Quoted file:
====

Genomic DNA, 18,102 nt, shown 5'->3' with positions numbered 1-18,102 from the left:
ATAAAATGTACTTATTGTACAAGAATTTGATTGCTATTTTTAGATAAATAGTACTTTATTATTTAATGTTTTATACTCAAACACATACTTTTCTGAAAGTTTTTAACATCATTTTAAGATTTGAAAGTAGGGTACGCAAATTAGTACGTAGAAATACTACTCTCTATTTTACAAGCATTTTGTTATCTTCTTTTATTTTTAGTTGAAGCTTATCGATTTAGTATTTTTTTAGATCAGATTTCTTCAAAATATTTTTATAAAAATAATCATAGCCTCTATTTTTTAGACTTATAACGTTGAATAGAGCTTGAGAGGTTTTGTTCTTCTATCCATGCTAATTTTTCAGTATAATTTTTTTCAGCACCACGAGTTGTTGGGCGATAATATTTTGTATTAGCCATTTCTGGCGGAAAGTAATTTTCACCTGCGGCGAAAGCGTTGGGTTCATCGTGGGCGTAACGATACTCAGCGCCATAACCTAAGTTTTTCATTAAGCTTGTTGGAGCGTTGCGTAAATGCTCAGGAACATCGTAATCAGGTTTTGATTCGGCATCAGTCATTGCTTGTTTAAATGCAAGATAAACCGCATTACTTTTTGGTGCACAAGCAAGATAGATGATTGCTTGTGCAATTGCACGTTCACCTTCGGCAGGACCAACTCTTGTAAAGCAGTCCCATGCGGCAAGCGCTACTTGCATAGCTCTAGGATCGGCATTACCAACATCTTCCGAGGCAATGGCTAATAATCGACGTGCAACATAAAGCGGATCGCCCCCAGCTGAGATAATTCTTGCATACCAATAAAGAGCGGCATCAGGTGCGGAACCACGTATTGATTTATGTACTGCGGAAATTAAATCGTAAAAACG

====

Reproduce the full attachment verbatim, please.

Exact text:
Genomic DNA, 18,102 nt, shown 5'->3' with positions numbered 1-18,102 from the left:
ATAAAATGTACTTATTGTACAAGAATTTGATTGCTATTTTTAGATAAATAGTACTTTATTATTTAATGTTTTATACTCAAACACATACTTTTCTGAAAGTTTTTAACATCATTTTAAGATTTGAAAGTAGGGTACGCAAATTAGTACGTAGAAATACTACTCTCTATTTTACAAGCATTTTGTTATCTTCTTTTATTTTTAGTTGAAGCTTATCGATTTAGTATTTTTTTAGATCAGATTTCTTCAAAATATTTTTATAAAAATAATCATAGCCTCTATTTTTTAGACTTATAACGTTGAATAGAGCTTGAGAGGTTTTGTTCTTCTATCCATGCTAATTTTTCAGTATAATTTTTTTCAGCACCACGAGTTGTTGGGCGATAATATTTTGTATTAGCCATTTCTGGCGGAAAGTAATTTTCACCTGCGGCGAAAGCGTTGGGTTCATCGTGGGCGTAACGATACTCAGCGCCATAACCTAAGTTTTTCATTAAGCTTGTTGGAGCGTTGCGTAAATGCTCAGGAACATCGTAATCAGGTTTTGATTCGGCATCAGTCATTGCTTGTTTAAATGCAAGATAAACCGCATTACTTTTTGGTGCACAAGCAAGATAGATGATTGCTTGTGCAATTGCACGTTCACCTTCGGCAGGACCAACTCTTGTAAAGCAGTCCCATGCGGCAAGCGCTACTTGCATAGCTCTAGGATCGGCATTACCAACATCTTCCGAGGCAATGGCTAATAATCGACGTGCAACATAAAGCGGATCGCCCCCAGCTGAGATAATTCTTGCATACCAATAAAGAGCGGCATCAGGTGCGGAACCACGTATTGATTTATGTACTGCGGAAATTAAATCGTAAAAACG